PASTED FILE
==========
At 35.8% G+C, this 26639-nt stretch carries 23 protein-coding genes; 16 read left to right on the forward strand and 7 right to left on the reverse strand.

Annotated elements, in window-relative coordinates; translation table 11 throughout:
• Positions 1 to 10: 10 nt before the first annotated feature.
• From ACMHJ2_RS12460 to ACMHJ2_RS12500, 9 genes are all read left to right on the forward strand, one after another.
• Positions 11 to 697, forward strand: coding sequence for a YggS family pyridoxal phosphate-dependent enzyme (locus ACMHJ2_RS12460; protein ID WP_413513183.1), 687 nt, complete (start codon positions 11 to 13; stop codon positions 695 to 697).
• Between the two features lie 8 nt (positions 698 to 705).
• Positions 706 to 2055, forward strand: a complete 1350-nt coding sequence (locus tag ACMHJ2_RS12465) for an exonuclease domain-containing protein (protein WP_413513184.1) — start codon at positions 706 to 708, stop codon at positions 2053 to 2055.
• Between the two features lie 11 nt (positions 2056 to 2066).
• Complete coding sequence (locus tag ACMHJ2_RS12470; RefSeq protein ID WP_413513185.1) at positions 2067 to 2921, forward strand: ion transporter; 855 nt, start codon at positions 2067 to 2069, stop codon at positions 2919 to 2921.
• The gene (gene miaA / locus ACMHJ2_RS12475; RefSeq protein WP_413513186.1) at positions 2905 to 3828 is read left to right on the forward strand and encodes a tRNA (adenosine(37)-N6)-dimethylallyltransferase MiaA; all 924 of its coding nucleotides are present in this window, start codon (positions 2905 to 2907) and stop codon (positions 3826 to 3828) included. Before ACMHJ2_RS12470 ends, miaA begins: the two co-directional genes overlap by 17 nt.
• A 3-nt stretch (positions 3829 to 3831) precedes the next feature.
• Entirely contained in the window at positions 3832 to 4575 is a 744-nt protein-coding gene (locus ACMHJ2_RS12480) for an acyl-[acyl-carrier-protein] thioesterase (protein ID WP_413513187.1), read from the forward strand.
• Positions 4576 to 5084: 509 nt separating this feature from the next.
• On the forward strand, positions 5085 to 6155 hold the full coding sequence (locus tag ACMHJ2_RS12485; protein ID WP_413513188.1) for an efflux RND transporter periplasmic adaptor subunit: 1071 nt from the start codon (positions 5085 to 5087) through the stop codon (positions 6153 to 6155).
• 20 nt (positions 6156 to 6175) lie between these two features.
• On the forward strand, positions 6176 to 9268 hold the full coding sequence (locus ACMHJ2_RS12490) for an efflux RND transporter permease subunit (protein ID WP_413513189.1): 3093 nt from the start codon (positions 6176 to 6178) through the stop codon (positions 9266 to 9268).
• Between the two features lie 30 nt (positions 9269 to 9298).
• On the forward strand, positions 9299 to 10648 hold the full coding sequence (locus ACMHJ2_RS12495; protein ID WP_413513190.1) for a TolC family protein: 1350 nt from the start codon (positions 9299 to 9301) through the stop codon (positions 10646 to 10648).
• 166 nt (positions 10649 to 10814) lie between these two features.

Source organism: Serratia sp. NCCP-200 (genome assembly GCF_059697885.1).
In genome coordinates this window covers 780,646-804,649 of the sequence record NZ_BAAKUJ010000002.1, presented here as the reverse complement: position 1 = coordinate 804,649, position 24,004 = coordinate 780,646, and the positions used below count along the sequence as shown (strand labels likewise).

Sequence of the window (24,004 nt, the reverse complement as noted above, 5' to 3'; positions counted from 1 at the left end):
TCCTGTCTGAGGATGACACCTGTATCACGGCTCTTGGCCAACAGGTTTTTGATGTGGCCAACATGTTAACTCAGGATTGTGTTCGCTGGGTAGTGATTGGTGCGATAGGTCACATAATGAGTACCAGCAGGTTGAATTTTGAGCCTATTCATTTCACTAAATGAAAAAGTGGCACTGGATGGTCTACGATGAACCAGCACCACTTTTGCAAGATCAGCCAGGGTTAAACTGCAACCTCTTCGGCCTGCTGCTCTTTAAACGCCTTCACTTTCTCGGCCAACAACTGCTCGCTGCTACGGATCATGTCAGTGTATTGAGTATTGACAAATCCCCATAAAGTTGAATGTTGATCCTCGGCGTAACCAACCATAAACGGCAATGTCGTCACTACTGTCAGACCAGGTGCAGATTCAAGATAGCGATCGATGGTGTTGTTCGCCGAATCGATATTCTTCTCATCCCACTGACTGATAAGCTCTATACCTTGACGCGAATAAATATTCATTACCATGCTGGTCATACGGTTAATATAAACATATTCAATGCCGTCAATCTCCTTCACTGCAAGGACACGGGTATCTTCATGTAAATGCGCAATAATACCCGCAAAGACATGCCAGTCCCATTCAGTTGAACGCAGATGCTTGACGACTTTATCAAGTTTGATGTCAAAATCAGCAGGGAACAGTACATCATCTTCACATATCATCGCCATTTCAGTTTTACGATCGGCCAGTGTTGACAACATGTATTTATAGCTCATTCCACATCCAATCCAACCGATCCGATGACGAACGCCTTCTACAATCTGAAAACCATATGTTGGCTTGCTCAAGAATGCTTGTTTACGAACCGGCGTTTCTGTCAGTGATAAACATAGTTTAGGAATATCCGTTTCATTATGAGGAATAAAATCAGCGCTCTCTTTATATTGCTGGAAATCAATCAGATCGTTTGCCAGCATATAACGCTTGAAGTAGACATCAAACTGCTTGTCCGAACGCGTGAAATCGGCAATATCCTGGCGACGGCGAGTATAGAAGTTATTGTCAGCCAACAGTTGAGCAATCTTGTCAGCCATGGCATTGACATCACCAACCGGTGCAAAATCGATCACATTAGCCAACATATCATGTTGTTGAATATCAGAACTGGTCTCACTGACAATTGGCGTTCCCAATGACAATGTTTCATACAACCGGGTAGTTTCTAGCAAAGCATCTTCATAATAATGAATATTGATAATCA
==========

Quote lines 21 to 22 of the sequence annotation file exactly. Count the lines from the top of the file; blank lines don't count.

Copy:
In genome coordinates this window covers 780,646-804,649 of the sequence record NZ_BAAKUJ010000002.1, presented here as the reverse complement: position 1 = coordinate 804,649, position 24,004 = coordinate 780,646, and the positions used below count along the sequence as shown (strand labels likewise).

Sequence of the window (24,004 nt, the reverse complement as noted above, 5' to 3'; positions counted from 1 at the left end):